- Pregnant women with COVID-19 infection may present with atypical symptoms, other than respiratory.
- Acute pancreatitis can be seen in up to 17% of patients with COVID-19 infection.
- Management of acute pancreatitis and COVID-19 infection in pregnancy is similar to that in nonpregnant patients.
Experience with the spectrum of clinical presentation of coronavirus disease 19 (COVID-19) in pregnancy continues to accrue in parallel to the national rise in infection rates. A recent report from the Centers for Disease Control and Prevention suggests that pregnant patients appear to be at increased risk of intensive care unit (ICU) admission, need for mechanical ventilation or extracorporeal membrane oxygenation, and overall mortality compared with nonpregnant patients.1 Atypical symptomatology and development of concurrent conditions in patients with pneumonia may represent secondary manifestations of severe acute respiratory syndrome coronavirus 2 (SARS-CoV-2). We report a case of acute pancreatitis in an otherwise healthy pregnant patient hospitalized for COVID-19 pneumonia.
A 20-year-old primigravid patient at 33 0/7 weeks of gestation was transferred to our health care facility for sudden respiratory decompensation in the setting of confirmed COVID-19 infection. Her medical history was significant only for obesity (body mass index [BMI, calculated as weight in kilograms divided by height in meters squared] 36.1) and laparoscopic cholecystectomy for cholelithiasis performed 2 years prior. Approximately 48 hours before admission, she developed a nonproductive cough and myalgias and underwent nasopharyngeal polymerase chain reaction testing for SARS-CoV-2, which was positive. Over the ensuing 24 hours, she developed increasing dyspnea; on presentation to her local emergency department, she was found to be afebrile but tachycardic, tachypneic, and hypoxemic, with oxygen saturation of 90% on room air. Thoracic computed tomography was negative for embolus but revealed features consistent with COVID-19 pneumonia: patchy bilateral consolidative and ground-glass densities in a dominantly peripheral distribution. She was transferred to the ICU at our tertiary care facility for further management.
Laboratory studies on admission were remarkable for a leukocyte count of 10,000/microliter and D-dimer of 740 ng/mL, with normal serum lactate, creatinine, triglyceride, immunoglobulin 4, and transaminase values. Bedside obstetric ultrasonography demonstrated a singleton intrauterine pregnancy in cephalic presentation, and the fetal heart rate pattern remained reassuring. Remdesivir and dexamethasone were started, and a course of antenatal betamethasone was administered for fetal lung maturation. With improvement in pulmonary status after 36 hours, the patient was transferred to the antepartum obstetric unit, maintaining oxygen saturations of 95% or higher on 1 L/min of oxygen by nasal cannula.
On the morning of hospital day 3, she suddenly developed sharp epigastric pain radiating to her back, with associated nausea and vomiting; vital signs remained normal excepting recurrence of tachycardia and tachypnea. Repeat laboratory studies showed normal transaminase levels, with elevated lipase (916 units/L [normal 60–160 units/L]) and amylase (396 units/L [normal 30–110 units/L]) levels; abdominal ultrasonography revealed a surgically absent gallbladder and extra- and intrahepatic biliary ducts of normal caliber, with pancreatic visualization obscured. A presumptive diagnosis of pancreatitis was made, a gastroenterologist was consulted for further recommendations, and intravenous hydration and analgesia were administered. The patient's symptoms gradually improved over the next 24 hours, and fetal status remained reassuring throughout this episode.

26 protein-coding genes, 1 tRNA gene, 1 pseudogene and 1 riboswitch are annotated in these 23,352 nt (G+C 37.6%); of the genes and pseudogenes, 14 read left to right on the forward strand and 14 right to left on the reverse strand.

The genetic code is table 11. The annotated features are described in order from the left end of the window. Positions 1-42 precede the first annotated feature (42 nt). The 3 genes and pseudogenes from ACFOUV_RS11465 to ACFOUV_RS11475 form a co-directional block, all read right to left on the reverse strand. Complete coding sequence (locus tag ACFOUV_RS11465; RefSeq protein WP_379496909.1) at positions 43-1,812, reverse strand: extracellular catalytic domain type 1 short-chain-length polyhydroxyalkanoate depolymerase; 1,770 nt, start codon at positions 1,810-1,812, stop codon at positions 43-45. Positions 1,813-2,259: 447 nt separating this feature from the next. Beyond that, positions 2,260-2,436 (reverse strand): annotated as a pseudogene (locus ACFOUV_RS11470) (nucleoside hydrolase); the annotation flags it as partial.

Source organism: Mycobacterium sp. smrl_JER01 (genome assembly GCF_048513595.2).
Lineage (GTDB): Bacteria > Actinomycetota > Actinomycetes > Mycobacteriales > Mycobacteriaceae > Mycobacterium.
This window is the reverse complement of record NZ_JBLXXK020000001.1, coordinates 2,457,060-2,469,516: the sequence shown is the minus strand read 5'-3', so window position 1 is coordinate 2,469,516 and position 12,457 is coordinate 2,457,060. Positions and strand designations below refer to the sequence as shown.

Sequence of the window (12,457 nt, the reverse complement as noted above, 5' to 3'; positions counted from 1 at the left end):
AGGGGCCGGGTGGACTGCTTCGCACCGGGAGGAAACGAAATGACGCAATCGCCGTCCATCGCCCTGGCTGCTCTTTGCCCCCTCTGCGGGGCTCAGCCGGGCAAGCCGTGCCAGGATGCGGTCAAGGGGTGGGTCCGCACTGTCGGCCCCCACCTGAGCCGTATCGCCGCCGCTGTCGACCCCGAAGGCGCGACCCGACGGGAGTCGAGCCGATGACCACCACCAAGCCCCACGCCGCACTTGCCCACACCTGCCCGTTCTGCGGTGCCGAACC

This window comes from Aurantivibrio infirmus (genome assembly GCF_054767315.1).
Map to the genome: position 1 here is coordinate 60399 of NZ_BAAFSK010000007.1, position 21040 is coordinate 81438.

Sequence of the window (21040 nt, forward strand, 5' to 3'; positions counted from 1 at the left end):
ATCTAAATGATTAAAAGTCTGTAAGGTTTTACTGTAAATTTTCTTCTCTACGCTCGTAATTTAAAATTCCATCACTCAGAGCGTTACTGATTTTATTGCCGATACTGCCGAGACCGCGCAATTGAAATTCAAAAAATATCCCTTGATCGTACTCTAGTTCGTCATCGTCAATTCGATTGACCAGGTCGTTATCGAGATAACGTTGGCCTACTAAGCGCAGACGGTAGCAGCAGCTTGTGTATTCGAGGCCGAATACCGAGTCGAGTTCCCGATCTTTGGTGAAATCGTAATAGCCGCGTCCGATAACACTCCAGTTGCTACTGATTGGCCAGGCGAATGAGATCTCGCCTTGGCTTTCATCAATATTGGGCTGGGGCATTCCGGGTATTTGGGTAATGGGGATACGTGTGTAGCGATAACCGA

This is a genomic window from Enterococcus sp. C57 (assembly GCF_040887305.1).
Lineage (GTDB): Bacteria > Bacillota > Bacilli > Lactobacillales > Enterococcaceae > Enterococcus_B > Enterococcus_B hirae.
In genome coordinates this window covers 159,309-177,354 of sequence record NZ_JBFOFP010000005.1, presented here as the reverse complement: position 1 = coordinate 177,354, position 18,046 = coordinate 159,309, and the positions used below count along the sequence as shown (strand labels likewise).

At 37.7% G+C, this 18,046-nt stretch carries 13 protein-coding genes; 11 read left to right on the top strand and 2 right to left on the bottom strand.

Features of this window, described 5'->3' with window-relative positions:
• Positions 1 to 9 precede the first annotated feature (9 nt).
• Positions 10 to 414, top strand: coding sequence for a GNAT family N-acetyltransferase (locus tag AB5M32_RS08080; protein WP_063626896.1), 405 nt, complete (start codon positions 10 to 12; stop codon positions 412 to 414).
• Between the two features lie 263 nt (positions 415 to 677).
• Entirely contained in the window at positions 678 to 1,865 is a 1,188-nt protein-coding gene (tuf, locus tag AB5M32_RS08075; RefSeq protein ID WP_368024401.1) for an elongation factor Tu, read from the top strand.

On hospital day 5, the patient's clinical condition again began to deteriorate, and she was urgently returned to the ICU owing to respiratory decompensation. Chest X-ray showed worsening consolidation and atelectasis in the left lung base, and laboratory studies showed a leukocytosis (22,000/microliter), with increase in amylase and lipase levels to 1,168 units/L and 859 units/L, respectively. Abdominal magnetic resonance imaging was consistent with pancreatitis, without evidence of pancreatic hemorrhage, pseudocyst, or necrosis. At this point, the patient required 50% high-flow nasal cannula oxygen supplementation to maintain oxygen saturations of 95% or higher.
On hospital day 6, at 33 5/7 weeks of gestation, the patient reported onset of painful and regular contractions and soon thereafter experienced preterm prelabor rupture of membranes and progressed into active labor. She was urgently brought to an operating room in the labor and delivery unit and underwent a preterm vaginal delivery of a 2,500-g male neonate with 1-minute and 5-minute Apgar scores of 9 and 9. Postpartum, the patient was returned to the ICU and the neonate was transferred to the neonatal intensive care unit with minimal initial oxygen requirements. Neonatal SARS-CoV-2 testing was negative.
After delivery, the patient's clinical status improved markedly, with titration of supplemental oxygen to 5 L/min by nasal cannula later in the day and improvement in epigastric discomfort; repeat laboratory studies showed declining amylase (620 units/L) and lipase levels (564 units/L). She was transferred to the routine postpartum obstetric unit on room air on postpartum day 2 and discharged to home in stable condition on postpartum day 3.